If worst came to worst, India could rely on Bandar Abbas to reach Russia and afterwards the EU, and while it would be more expensive, it could also build transport routes to Central Asia and Afghanistan from there if a Baloch insurgency around Chabahar inadvertently became unmanageable. However, there’s another Hybrid War factor which could be activated to harm Russia’s interests, and it’s if a series of provocations were commenced to destroy the Azeri-Iranian relationship and therefore prevent the NSTC from transiting through its territory and on the way to Russia and the EU.
In that case, Iran and India could proceed with Tehran’s planned Black Sea ‘detour’ through Armenia and Georgia in order to bypass Russia entirely. This scenario could also unfold if Moscow’s ties with either of its two Great Power NSTC partners begin to fray for whatever the reason may be, whether it’s the perception that Russia is “stepping on Iran’s toes” in Syria or India issuing a failed ultimatum to Russia to stop its rapprochement with Pakistan and/or back away from its high-level comprehensive strategic partnership with China.
China’s top partner in Africa, Ethiopia, is beset with a multitude of Hybrid War vulnerabilities, though it’s confronting them in a very effective way. Still, it’ll probably remain a persistent struggle to keep these threats solidly under control, and it can’t be discounted that the rising Great Power giant will once again be targeted by a more severe destabilization campaign sometime in the future. Should that happen and the prospective threats succeed in sowing widespread unrest all across the state, then it would powerfully damage China’s standing in the continent and therefore work out to the Indo-Japanese Axis’ relative benefit, even if they had nothing to do with this and it was either American-provoked or ‘naturally occurring’.
As for the Central African Heartland, the Congo is already a failing state which will probably continue its descent into chaos in the coming months, even if Kabila goes forward with next year’s elections. This is because the state fragmentation dynamics have already proceeded quite far and acquired a dangerous pace, so it’ll be hard for any leader to contain these threats in the future when there’s hardly a functioning state to enforce law and order all across its territory in the first place. Coupled with the transnational threats emanating from South Sudan and potentially Burundi, then there’s a very real (but not inevitable) possibility that another large-scale war might break out in this part of the Africa and therefore cut off most of China and other players’ access to this mineral-rich region.
The next part of Africa which could be beset by Hybrid War is its southern cone, and it’s here where many Color Revolution scenarios could unfold in overthrowing the governments of South Africa, Zimbabwe, and Mozambique. These three states are strategically connected to one another, and events in one could cascade over the border in catalyzing copy-cat occurrences, especially as it relates to the potential weakening of central authority in Zimbabwe and South Africa and the encouragement that this gives to incipient Color Revolutions in the other. The Unconventional War in Mozambique also poses quite a few challenges as well, though its immediate fallout would be mostly limited to the country’s own borders, albeit with the possible consequence of impeding South African-Tanzanian connectivity.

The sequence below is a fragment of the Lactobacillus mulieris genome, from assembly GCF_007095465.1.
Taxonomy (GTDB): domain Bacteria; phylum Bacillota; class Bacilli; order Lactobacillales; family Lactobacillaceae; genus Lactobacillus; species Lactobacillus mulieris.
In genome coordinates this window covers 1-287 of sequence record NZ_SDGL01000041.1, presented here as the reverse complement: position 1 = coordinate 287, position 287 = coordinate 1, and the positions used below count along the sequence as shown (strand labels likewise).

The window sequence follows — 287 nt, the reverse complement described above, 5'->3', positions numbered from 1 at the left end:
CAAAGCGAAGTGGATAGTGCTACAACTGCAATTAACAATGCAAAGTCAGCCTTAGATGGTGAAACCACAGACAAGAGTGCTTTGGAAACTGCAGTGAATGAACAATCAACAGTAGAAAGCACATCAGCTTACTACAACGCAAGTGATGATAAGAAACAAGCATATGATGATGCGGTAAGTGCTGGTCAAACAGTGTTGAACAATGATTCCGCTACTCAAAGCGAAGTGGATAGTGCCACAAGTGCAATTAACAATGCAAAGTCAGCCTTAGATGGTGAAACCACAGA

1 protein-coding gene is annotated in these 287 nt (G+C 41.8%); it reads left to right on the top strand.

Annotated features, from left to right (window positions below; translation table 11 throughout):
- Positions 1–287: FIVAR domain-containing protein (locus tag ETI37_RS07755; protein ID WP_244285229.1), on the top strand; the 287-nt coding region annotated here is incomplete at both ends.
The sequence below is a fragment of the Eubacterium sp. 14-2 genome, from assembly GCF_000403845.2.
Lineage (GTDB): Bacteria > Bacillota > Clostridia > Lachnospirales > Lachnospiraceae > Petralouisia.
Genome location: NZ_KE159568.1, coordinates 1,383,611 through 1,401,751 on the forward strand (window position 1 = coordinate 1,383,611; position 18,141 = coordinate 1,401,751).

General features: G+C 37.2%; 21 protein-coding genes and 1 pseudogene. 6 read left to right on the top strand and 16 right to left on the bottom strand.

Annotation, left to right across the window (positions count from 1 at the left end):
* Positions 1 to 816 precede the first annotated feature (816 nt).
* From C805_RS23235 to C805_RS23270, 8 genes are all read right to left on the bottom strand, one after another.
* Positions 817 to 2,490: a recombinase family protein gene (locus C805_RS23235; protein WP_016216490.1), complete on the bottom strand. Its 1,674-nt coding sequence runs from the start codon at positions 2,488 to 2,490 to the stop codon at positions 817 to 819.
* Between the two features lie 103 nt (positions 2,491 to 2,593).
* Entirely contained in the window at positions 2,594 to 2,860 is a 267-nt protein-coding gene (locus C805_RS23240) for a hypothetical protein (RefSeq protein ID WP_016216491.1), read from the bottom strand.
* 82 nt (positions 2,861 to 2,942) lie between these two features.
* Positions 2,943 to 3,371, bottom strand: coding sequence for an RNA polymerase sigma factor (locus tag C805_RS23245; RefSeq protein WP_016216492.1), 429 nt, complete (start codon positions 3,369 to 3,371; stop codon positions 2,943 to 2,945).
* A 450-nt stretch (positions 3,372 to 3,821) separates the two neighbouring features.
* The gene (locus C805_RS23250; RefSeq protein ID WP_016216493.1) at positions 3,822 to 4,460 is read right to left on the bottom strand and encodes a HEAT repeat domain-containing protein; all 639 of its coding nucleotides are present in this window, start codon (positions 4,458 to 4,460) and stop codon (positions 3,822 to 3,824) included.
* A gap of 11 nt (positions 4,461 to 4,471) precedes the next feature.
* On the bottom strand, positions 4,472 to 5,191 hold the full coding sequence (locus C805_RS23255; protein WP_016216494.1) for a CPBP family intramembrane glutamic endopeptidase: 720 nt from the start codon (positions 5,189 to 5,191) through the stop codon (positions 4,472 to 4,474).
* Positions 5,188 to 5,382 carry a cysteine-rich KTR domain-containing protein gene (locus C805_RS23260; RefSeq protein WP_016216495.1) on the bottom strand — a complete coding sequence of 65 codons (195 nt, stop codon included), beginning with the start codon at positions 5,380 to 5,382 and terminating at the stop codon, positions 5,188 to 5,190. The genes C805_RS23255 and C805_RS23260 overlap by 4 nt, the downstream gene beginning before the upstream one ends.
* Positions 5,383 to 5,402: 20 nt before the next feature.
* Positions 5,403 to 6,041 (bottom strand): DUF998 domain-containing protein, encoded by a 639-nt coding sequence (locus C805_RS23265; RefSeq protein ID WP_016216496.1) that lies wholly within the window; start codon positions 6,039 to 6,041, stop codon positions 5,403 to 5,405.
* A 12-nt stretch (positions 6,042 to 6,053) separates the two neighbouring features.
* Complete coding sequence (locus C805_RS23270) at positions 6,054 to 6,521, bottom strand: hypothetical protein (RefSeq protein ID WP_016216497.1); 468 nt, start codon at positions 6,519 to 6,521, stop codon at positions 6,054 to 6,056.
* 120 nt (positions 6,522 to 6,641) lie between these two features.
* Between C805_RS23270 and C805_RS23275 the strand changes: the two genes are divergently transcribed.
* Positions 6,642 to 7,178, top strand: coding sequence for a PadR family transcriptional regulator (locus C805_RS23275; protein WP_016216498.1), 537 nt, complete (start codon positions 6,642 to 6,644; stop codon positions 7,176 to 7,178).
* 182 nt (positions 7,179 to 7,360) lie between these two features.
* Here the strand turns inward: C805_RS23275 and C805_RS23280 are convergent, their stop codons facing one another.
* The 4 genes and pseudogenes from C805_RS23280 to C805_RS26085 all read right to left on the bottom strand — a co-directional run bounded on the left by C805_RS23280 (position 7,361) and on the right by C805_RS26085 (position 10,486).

Finally, the last Hybrid War vulnerability in Africa is the tribal situation in the Kenyan and Tanzanian interiors, since this could become aggravated during times of regional turmoil and therefore endanger coastal connectivity with the hinterland regions. It was already explained how this could negatively affect all competing Great Powers in these two states, but the US might find it ‘acceptable’ to have its Indo-Japanese allies deal with this fallout if it’s required to resolutely stop China’s plans dead in their tracks. Still, it can’t be confidently assessed either way whether these scenarios have a chance of unfolding or not, though if they do, they’d work much more to China’s detriment than to India or Japan’s, since the People’s Republic needs Africa’s markets in order to sustain its growth while its two rivals have no such pressing imperative right now.
Conclusion and Analysis
Here’s a rough approximation of the predicted Hybrid War battlegrounds in Eurasia which could be unleashed to stop China’s New Silk Roads, with Africa being left out of the picture for the sake of redundancy since all of it is vulnerable to identity-driven destabilization:
Given what was discussed in the previous two sections and the research as a whole, it’s possible to provide forward-focused analysis about the Chinese-Indian New Cold War:
Convergence States Could Still Be Partially Sacrificed
The four most important connectivity convergence states for China and India are Thailand, Iran, Kenya, and Tanzania, and each of them could still undergo limited degrees of Hybrid War destabilization in order to disrupt Beijing’s projects while theoretically leaving India’s undamaged.